Money To Live

June 17, 2009

Now I understand credit card debt

Filed under: Uncategorized — by moneytolive @ 5:00 am

While I am still making job applications, I have a strong lead on a job and have some high-paying short-term contract work. I need somewhere to work quietly and without distractions for several hours a day.

Since I am bouncing around visiting with friends and family in various cities and states, I go to Starbucks and other coffee shops. I can be incredibly productive for 2-3 hours (research job apps, do some part time work); it only costs a few dollars to buy a drink or snack; and leaving the house gives my host some privacy.

Independent coffee shops frequently provide free internet, which I use. Starbucks provides free internet when a purchase is made using a gift card every 30 days. I put $20 on a Starbucks card in order to get the internet, and then I made a purchase with the card. Then I made another purchase. I realized after my second purchase with the card that I had no idea how much money I spent.

This never happens to me when I use credit cards.

This never happens to me when I use cash.

This never happens to me when I use a gift card that I received as a gift. (I have a Macy’s card from last Christmas. It is in my wallet, wrapped up in the receipt showing the remaining value.)

Starbucks has done something very well – they got me to ignore how much money I spend. Well, it is very good for Starbucks and potentially bad for me.

Maybe this happened because

  • I did not receive a receipt at either transaction.
  • I already parted with the $20 to buy the card – now it is “free” money. I still remember handing over a $20 bill when purchasing the card.

I love it when I have a new experience that gives insight into how other people feel or think. Before, I never understood how people could rack up credit card debt, but now I (at least partially) understand how someone can make a credit card purchase and not think about the cost.

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5 Comments »

  1. Interesting! Great post! 🙂

    Comment by Shannon — June 17, 2009 @ 5:32 pm |Reply

  2. I “use” cards for exactly that purpose sometimes. E.g. I have a bus card because I felt terrible seeing how much I was spending while unemployed, and the card hides that cost (at least from refill to refill). However, I am generally very conservative in my card collection because I hate the idea of unconscious people loaded up with unessential enviro-unfriendly plastic.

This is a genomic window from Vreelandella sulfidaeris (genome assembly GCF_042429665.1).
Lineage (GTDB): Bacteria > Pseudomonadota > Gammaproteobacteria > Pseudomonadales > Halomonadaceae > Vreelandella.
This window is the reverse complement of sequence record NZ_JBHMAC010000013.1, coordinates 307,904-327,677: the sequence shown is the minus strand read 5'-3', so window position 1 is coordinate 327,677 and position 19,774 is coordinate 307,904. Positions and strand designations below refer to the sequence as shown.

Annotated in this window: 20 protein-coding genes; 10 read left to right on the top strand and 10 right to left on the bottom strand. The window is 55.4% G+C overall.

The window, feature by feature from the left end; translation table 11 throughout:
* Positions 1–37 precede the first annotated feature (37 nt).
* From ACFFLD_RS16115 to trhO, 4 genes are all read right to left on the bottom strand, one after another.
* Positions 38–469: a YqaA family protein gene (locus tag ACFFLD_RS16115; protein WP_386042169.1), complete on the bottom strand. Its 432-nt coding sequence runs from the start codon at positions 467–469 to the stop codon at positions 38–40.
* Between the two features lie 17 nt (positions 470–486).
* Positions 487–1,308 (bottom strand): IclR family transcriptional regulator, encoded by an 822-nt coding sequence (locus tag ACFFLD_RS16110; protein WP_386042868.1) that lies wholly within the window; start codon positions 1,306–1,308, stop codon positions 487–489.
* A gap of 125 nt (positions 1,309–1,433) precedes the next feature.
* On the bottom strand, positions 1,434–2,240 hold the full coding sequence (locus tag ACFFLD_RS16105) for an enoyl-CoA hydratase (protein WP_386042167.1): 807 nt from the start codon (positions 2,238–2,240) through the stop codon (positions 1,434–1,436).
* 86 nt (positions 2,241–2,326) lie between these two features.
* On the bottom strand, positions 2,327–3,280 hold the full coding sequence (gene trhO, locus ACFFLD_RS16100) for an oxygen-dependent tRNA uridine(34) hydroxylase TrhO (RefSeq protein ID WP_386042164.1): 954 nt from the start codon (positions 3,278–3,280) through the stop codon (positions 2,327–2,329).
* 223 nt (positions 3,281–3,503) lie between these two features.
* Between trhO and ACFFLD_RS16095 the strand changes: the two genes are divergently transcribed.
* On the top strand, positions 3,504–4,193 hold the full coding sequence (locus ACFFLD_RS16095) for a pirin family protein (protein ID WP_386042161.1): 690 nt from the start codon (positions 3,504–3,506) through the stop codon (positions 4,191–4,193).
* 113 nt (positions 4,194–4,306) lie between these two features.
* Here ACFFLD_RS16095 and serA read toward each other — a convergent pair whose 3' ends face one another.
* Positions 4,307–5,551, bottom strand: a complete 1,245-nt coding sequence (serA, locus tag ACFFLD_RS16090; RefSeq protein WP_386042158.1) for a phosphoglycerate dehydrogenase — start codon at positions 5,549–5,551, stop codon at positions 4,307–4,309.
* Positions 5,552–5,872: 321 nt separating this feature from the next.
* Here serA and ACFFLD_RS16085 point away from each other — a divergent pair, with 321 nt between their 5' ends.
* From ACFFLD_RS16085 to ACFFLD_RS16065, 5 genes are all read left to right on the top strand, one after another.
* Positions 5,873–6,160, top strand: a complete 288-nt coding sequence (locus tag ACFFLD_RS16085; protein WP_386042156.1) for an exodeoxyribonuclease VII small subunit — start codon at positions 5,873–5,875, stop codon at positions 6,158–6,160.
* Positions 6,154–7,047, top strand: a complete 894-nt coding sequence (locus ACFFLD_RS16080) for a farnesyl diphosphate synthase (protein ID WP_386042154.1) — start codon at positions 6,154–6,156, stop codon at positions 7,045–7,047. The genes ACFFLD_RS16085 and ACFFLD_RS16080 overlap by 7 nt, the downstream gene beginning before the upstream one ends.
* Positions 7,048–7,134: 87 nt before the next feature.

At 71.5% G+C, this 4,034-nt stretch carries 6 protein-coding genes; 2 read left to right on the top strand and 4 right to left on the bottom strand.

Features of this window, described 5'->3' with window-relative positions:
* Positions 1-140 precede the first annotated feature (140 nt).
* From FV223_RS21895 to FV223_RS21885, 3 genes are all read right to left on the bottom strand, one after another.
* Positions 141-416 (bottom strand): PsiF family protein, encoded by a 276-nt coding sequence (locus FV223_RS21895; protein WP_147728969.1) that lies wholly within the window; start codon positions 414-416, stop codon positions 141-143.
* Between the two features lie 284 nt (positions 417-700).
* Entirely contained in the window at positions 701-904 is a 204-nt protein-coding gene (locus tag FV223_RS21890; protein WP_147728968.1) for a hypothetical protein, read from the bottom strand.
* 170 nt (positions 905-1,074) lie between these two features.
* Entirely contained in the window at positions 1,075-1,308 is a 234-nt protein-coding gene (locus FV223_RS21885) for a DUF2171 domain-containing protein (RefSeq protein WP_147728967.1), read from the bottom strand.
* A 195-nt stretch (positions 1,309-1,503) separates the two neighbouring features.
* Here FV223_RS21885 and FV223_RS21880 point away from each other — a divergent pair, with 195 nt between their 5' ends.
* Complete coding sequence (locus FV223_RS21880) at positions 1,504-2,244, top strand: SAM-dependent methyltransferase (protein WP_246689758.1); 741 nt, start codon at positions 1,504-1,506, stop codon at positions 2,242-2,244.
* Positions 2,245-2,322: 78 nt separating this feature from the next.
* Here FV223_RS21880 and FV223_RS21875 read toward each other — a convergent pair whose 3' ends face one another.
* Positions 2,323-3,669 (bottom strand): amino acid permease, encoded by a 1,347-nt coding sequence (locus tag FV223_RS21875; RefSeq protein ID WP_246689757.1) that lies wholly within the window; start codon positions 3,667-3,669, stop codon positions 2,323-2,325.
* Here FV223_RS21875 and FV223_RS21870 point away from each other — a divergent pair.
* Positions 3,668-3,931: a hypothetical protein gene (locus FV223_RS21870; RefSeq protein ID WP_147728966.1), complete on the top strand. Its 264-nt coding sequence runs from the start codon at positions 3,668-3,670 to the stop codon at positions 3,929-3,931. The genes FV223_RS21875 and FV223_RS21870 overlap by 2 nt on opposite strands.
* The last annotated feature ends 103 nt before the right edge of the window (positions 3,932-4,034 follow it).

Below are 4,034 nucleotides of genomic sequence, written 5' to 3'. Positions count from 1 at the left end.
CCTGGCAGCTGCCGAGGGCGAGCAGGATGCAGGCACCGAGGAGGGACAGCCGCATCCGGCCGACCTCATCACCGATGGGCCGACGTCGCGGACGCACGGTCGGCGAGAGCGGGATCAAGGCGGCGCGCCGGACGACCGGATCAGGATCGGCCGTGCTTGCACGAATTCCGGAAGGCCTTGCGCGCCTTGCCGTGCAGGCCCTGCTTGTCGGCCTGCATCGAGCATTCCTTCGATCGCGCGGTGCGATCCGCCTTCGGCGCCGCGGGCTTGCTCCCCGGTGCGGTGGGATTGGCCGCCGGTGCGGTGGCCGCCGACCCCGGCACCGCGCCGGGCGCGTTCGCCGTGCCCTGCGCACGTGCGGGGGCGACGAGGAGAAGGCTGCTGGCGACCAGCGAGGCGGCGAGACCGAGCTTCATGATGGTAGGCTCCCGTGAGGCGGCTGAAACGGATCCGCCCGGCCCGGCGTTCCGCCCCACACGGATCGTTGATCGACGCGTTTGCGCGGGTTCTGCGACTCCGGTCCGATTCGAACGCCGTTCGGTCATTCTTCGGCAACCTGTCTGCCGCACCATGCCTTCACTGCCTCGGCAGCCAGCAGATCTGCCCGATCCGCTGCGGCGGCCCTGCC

Comment by Anita — June 18, 2009 @ 7:27 am |Reply

  3. Related (perhaps): when one shops in certain stores without caring a whit about the price of individual items and, even when ringing up the charges, remains oblivious to the total. That’s my behavior in bookstores. I have assumed that (a) after a lifetime of bookstore shopping I am comfortable with the range of prices there, and (b) the products have high value for me and I would be prepared to spend the same amount of money if I were actually aware of the dollars and cents. That’s not a defense, by the way. I wouldn’t advise the behavior for anyone, myself included. (I leave the store with receipt in hand but without any conscious attention. If anyone asked me what I just spent, I would have to say I didn’t know.) So, no defense. But a genuine interest in what makes us humans do things like that.

    Comment by Mary Bold — June 21, 2009 @ 3:42 am |Reply

  4. Katy, I’m late posting but wanted to add a comment. I have this problem with toll tags. Having that little sticker almost encourages me to drive more…because it feels free. So, sure I can go to the airport again (and again). I can drive to my favorite Central Grocery on the toll road…because I don’t hand over any money. While we waited 30+ minutes in a non-tolltag lane in San Francisco yesterday, I became even more fond of my own tag. It’s interesting how gift cards and toll tags contribute to “free spending.”

    Comment by Lillian — June 24, 2009 @ 6:45 pm |Reply

  5. That was a very good observation. I would second it by saying having a credit card linked to your Paypal account can lead to the same kind of behavior. I also noticed that people truly prone to this are also having a hard time negotiating credit card debt – they feel “guilty” for the expenses incurred and take the responsibility (which is good) but remain defenseless when it comes to asking for better terms and negotiating down their debt.

    Comment by Schuyler (Credit Card Debt) — August 17, 2009 @ 1:52 pm |Reply


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